Beet Greens Frittata

Beet Greens Frittata | Food & Nutrition | Stone Soup
Photo: Romina Barritta, DTR

This week I bought a beautiful bunch of beets with leaves on, and I thought almost everyone knows how to cook beets but not many people know that they can eat their leaves. Beet greens are nutrient-packed and delicious! They have a slightly more intense and salty taste than other leafy greens. They can replace spinach or chard in many recipes and can be boiled, steamed and sauteed. They can even be eaten raw in a salad or blended into a rich pesto. Beet stems can also be consumed, but the closest part to the root can be very hard to eat (I usually discard about four inches of stems between roots and leaves).

Beet greens are even more nutritious than the root. They have a good amount of vitamins C and K, iron (15% of the daily recommendation in 1 cup of cooked leaves), magnesium, lutein and beta-carotene.

Unfortunately, beet leaves are often thrown away despite world hunger and lack of food. Did you know that 45 percent of world production of fruits and vegetables is wasted? And in Argentina where I live, the waste of food is estimated at 38 kilograms per person per year. For that reason, I used beet greens with what I had on hand and made this frittata that turned out very good. Give it a try! #reducefoodwaste

Beet Greens Frittata

Serves 3

Ingredients

  • 2 cups boiled, drained and chopped beet greens
  • 2 eggs
  • 2 tablespoons light sour cream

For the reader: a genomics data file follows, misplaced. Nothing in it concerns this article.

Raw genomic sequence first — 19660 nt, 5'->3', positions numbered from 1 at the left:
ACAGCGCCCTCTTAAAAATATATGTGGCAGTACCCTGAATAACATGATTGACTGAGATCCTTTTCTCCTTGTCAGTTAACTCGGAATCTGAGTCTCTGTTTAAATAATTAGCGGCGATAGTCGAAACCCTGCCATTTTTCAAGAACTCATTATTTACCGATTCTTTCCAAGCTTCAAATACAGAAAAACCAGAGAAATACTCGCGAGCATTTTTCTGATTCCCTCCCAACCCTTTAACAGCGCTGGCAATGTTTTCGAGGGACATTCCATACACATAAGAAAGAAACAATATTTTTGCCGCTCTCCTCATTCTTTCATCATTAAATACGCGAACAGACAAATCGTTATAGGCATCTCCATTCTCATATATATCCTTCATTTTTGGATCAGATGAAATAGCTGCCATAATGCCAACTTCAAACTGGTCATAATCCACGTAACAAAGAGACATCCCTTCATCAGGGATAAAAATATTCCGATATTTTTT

• 1 tablespoon grated Parmesan cheese
  • ⅛ teaspoon salt
  • ¼ teaspoon cayenne pepper (or black pepper)
  • ¼ teaspoon nutmeg
  • 1 tablespoon olive oil

Directions

  1. In a large bowl add chopped beet greens, eggs, sour cream, Parmesan cheese, salt, pepper and nutmeg and mix to combine.
  2. Heat an 8-inch skillet over medium heat and add olive oil. Pour in previous mixture and let cook for approximately 3 minutes, until the base of the frittata is set up.
  3. Remove from heat, put a shallow plate over the pan and flip the frittata onto the plate with a quick and concise movement.
  4. Then, slip it back into the pan, cover and finish cooking for about 4 to 5 minutes at a lower heat.
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Romina Barritta de Defranchi
Romina Barritta, DTR, is a dietitian based in Buenos Aires, Argentina. She runs GlobalDietitians.com, a networking site for food and nutrition professionals from around the world. She is Board member of the International Affiliate of the Academy of Nutrition and Dietetics (IAAND). Follow her on Facebook, LinkedIn and Twitter.